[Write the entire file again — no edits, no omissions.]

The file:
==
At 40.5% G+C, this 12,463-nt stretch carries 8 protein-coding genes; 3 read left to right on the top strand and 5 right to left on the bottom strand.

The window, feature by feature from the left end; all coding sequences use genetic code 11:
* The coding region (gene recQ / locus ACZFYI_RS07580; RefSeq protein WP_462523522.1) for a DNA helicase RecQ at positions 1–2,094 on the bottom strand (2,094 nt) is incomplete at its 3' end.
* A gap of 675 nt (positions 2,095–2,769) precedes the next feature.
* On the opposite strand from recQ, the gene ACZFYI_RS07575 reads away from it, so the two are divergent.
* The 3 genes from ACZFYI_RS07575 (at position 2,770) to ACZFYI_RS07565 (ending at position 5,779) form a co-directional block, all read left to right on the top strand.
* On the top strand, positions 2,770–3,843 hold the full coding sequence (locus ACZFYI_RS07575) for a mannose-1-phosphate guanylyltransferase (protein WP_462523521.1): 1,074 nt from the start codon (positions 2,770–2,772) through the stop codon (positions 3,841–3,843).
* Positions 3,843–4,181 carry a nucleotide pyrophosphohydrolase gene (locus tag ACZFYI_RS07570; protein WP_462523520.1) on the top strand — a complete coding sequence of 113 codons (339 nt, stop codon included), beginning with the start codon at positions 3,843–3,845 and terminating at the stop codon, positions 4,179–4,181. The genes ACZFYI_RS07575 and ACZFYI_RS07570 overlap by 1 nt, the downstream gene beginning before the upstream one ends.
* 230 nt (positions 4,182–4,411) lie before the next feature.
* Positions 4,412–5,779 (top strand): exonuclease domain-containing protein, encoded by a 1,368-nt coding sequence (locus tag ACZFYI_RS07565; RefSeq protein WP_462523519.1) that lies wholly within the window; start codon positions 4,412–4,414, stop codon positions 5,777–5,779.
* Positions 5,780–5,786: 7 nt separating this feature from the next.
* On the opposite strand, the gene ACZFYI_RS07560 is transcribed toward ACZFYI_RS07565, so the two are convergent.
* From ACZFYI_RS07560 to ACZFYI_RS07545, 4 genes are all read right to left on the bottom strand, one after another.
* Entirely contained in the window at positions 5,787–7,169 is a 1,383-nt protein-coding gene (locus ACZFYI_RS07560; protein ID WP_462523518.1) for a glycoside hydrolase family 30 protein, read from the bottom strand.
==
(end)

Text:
At 40.5% G+C, this 12,463-nt stretch carries 8 protein-coding genes; 3 read left to right on the top strand and 5 right to left on the bottom strand.

The window, feature by feature from the left end; all coding sequences use genetic code 11:
* The coding region (gene recQ / locus ACZFYI_RS07580; RefSeq protein WP_462523522.1) for a DNA helicase RecQ at positions 1–2,094 on the bottom strand (2,094 nt) is incomplete at its 3' end.
* A gap of 675 nt (positions 2,095–2,769) precedes the next feature.
* On the opposite strand from recQ, the gene ACZFYI_RS07575 reads away from it, so the two are divergent.
* The 3 genes from ACZFYI_RS07575 (at position 2,770) to ACZFYI_RS07565 (ending at position 5,779) form a co-directional block, all read left to right on the top strand.
* On the top strand, positions 2,770–3,843 hold the full coding sequence (locus ACZFYI_RS07575) for a mannose-1-phosphate guanylyltransferase (protein WP_462523521.1): 1,074 nt from the start codon (positions 2,770–2,772) through the stop codon (positions 3,841–3,843).
* Positions 3,843–4,181 carry a nucleotide pyrophosphohydrolase gene (locus tag ACZFYI_RS07570; protein WP_462523520.1) on the top strand — a complete coding sequence of 113 codons (339 nt, stop codon included), beginning with the start codon at positions 3,843–3,845 and terminating at the stop codon, positions 4,179–4,181. The genes ACZFYI_RS07575 and ACZFYI_RS07570 overlap by 1 nt, the downstream gene beginning before the upstream one ends.
* 230 nt (positions 4,182–4,411) lie before the next feature.
* Positions 4,412–5,779 (top strand): exonuclease domain-containing protein, encoded by a 1,368-nt coding sequence (locus tag ACZFYI_RS07565; RefSeq protein WP_462523519.1) that lies wholly within the window; start codon positions 4,412–4,414, stop codon positions 5,777–5,779.
* Positions 5,780–5,786: 7 nt separating this feature from the next.
* On the opposite strand, the gene ACZFYI_RS07560 is transcribed toward ACZFYI_RS07565, so the two are convergent.
* From ACZFYI_RS07560 to ACZFYI_RS07545, 4 genes are all read right to left on the bottom strand, one after another.
* Entirely contained in the window at positions 5,787–7,169 is a 1,383-nt protein-coding gene (locus ACZFYI_RS07560; protein ID WP_462523518.1) for a glycoside hydrolase family 30 protein, read from the bottom strand.